Apollo Robbins has made a career out of upending people’s perceptions. Widely revered by his peers as the best pickpocket in the world, Robbins confines his gifts to the right side of the law, working as a sleight-of-hand artist, entertainer, speaker, security consultant, and all-around expert in the arts of deception. His methods have been studied by psychiatrists, neuroscientists, and the military for what they can teach about how the brain works. Some of his most famous steals include Jennifer Garner’s engagement ring, the cartridge from Penn Jillette’s pen, and everything in the pockets of Jimmy Carter’s Secret Service detail. As Adam Green wrote in a 2013 New Yorker profile, “When Robbins hits his stride, it starts to seem as if the only possible explanation is an ability to start and stop time.”
For Robbins, pickpocketing is a way to understand the mysteries of human attention and cognition. As he told Green: “A lot of magic is designed to appeal to people visually, but what I’m trying to affect is their minds, their moods, their perceptions. My goal isn’t to hurt them or to bewilder them with a puzzle but to challenge their maps of reality.” We called up Robbins to get his expert take on the jewel heist in Ocean’s 8, and to find out why we’re all so obsessed with scams and cons right now.
How would you grade the film’s heist elements?
I thought the overall structure of the con was fun. It was reminiscent of some famous diamond heists and jewelry cons that happened over the last couple decades, like the Antwerp diamond heist and Gerald Blanchard stealing the Sisi Star. Both had similarities, so that was kind of a nice tipping of the hat. But most of the things I do are associated with pickpocketing, and in that sense I wasn’t as enthused. With the pickpocketing elements there seemed to be a lot of bump ‘n’ pull, which isn’t really what happens in the real world. People usually believe that in order to pick a pocket you need to bump into someone and that’s mostly a myth.
Did the stealing of the necklace seem plausible?
The stealing of the necklace was on point, in that it was a motivated action during a highly emotional time, where she’s getting sick inside the toilet. And so that would be a time when you would do it. I think they did a really good job of coming up with the timing of that, because all the constraints they had with security and finding the blind spot of the camera, those are very real concerns. That was very well structured: getting her funneled into the bathroom and then blindly getting someone in and out of that access. I wouldn’t have any notes on that.
What other challenges would be involved in pickpocketing a necklace that big?
The closest equivalent I could give you wouldn’t necessarily be jewelry but stealing a camera lens from around someone’s neck. That’s the same kind of idea, and one of the factors you have going on during is the weight. The weight is going to change drastically and that has to be accounted for. You can either substitute the weight by kind of putting pressure something at the location. Like, for a camera you would put pressure on the straps so they wouldn’t realize when the lens was being pulled. But you also need some kind of emotional event that it takes bigger priority to them than recognizing that the weight has changed.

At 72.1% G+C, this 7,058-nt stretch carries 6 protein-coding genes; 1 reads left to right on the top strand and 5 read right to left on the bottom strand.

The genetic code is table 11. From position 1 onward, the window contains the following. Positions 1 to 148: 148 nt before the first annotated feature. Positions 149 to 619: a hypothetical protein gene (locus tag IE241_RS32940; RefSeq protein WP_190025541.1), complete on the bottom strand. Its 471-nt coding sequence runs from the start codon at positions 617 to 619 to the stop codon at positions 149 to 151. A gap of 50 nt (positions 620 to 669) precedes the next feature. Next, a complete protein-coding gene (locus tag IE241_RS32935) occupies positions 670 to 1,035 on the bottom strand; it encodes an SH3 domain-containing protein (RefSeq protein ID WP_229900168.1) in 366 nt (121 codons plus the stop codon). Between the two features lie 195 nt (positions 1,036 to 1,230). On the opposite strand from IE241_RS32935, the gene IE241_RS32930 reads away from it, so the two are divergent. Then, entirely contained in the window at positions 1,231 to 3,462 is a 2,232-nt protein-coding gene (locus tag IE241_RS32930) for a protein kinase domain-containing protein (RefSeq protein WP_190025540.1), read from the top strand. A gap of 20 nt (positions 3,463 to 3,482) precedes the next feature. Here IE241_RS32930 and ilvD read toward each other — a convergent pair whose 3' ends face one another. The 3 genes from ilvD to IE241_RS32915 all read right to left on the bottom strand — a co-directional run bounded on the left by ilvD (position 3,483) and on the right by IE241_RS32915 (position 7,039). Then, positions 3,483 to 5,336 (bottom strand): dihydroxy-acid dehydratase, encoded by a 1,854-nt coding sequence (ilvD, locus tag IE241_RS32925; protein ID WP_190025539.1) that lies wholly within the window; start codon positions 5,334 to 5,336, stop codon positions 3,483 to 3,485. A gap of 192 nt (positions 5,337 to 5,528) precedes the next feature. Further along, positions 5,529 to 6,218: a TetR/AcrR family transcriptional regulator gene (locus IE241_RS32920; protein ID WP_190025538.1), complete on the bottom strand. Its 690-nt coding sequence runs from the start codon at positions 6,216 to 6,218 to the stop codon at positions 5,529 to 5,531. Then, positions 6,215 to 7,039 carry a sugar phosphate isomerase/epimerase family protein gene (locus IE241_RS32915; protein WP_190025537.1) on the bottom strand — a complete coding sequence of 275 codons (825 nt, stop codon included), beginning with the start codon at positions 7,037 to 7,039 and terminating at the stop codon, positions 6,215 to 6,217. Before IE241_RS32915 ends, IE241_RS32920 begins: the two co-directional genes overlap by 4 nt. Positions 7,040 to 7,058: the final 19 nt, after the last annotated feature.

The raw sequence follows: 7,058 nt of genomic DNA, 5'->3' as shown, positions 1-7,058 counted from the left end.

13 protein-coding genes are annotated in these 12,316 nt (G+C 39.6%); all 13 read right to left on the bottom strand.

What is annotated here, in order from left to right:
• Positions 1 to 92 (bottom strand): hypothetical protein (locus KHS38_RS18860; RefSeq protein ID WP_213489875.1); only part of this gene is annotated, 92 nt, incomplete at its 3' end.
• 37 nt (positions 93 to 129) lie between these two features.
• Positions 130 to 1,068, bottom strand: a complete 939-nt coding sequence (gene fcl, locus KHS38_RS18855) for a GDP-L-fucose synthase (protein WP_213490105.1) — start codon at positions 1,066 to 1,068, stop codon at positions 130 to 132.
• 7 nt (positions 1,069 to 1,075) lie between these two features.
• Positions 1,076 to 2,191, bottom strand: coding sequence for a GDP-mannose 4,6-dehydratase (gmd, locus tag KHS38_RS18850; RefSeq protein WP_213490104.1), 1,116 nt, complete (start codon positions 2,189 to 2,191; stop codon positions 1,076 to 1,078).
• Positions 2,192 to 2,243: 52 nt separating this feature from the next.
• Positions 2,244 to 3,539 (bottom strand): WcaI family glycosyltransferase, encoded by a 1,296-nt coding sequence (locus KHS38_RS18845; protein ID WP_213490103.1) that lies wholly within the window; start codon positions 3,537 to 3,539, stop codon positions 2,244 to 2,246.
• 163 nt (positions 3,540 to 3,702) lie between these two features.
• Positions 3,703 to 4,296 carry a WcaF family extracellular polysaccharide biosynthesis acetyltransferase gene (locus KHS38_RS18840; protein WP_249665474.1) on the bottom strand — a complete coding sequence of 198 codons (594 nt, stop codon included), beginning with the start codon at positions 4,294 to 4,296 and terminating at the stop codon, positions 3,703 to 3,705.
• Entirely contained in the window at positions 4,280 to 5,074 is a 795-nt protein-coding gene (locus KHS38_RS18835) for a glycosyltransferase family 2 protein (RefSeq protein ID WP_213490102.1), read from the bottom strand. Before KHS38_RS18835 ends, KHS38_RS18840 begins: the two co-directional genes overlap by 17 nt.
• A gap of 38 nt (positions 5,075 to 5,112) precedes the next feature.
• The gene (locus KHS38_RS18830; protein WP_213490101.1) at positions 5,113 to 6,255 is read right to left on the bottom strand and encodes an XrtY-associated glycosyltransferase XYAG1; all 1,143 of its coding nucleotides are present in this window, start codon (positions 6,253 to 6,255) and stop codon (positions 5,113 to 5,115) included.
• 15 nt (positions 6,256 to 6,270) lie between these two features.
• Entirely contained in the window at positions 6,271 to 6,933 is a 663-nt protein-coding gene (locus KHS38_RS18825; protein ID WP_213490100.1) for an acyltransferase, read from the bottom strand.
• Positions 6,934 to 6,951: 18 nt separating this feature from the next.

How do you create those emotional events for people?
If it’s on the street it might be done through a fight or an altercation or an accusation. I’ve seen this done with Russian criminals: They kind of swarmed in and accused a tourist couple of having shorted a vendor. And during the course of all that fluster, they used a map to cover the lens, steal the camera off, and they’re holding on to the strap to make sure they can’t feel the weight go away.
Would an event like the Met Gala be quite easy to pickpocket at?
It probably would, I would imagine, because [people’s] guards would be lowered. At that point, you would want somebody on your team running countersurveillance just to see who’s watching you, because they would have a lot of security.
And then you just have to find an excuse to engage with someone physically?
Depending on what you’re stealing. With a necklace, you have to motivate why you’re touching someone around the neck, and it kind of raises their suspicion right away. It would require a pretty high kind of action. But stealing a watch could be a combination of things: having somebody reach inside of something else, or having them help me up a step, and holding onto their arm. Getting access to their pockets, getting access to anything that’s on their person, you don’t have to talk to them to do that.
What are the hardest and easiest pieces of jewelry to steal?
I tend to stay away from jewelry, because I think it has such a sentimental value for women. That said, I did do an event for Tiffany one time. But instead of stealing the jewelry off of people I was placing it on people without their knowledge.